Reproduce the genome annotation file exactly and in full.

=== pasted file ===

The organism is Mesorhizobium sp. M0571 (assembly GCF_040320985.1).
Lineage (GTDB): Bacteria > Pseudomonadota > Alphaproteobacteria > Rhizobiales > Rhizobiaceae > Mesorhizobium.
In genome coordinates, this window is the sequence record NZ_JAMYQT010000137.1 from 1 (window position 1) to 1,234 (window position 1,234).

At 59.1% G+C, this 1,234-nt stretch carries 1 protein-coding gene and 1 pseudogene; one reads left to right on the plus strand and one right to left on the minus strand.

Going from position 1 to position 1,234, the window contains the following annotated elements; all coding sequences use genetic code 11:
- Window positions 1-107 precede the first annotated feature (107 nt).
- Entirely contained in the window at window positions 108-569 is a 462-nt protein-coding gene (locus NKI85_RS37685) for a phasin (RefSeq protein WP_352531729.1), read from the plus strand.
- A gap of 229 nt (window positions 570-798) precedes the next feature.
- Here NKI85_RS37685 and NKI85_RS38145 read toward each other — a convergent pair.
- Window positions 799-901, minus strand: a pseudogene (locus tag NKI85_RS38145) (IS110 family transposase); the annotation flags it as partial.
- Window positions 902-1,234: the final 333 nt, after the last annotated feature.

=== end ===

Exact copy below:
The organism is Mesorhizobium sp. M0571 (assembly GCF_040320985.1).
Lineage (GTDB): Bacteria > Pseudomonadota > Alphaproteobacteria > Rhizobiales > Rhizobiaceae > Mesorhizobium.
In genome coordinates, this window is the sequence record NZ_JAMYQT010000137.1 from 1 (window position 1) to 1,234 (window position 1,234).

At 59.1% G+C, this 1,234-nt stretch carries 1 protein-coding gene and 1 pseudogene; one reads left to right on the plus strand and one right to left on the minus strand.

Going from position 1 to position 1,234, the window contains the following annotated elements; all coding sequences use genetic code 11:
- Window positions 1-107 precede the first annotated feature (107 nt).
- Entirely contained in the window at window positions 108-569 is a 462-nt protein-coding gene (locus NKI85_RS37685) for a phasin (RefSeq protein WP_352531729.1), read from the plus strand.
- A gap of 229 nt (window positions 570-798) precedes the next feature.
- Here NKI85_RS37685 and NKI85_RS38145 read toward each other — a convergent pair.
- Window positions 799-901, minus strand: a pseudogene (locus tag NKI85_RS38145) (IS110 family transposase); the annotation flags it as partial.
- Window positions 902-1,234: the final 333 nt, after the last annotated feature.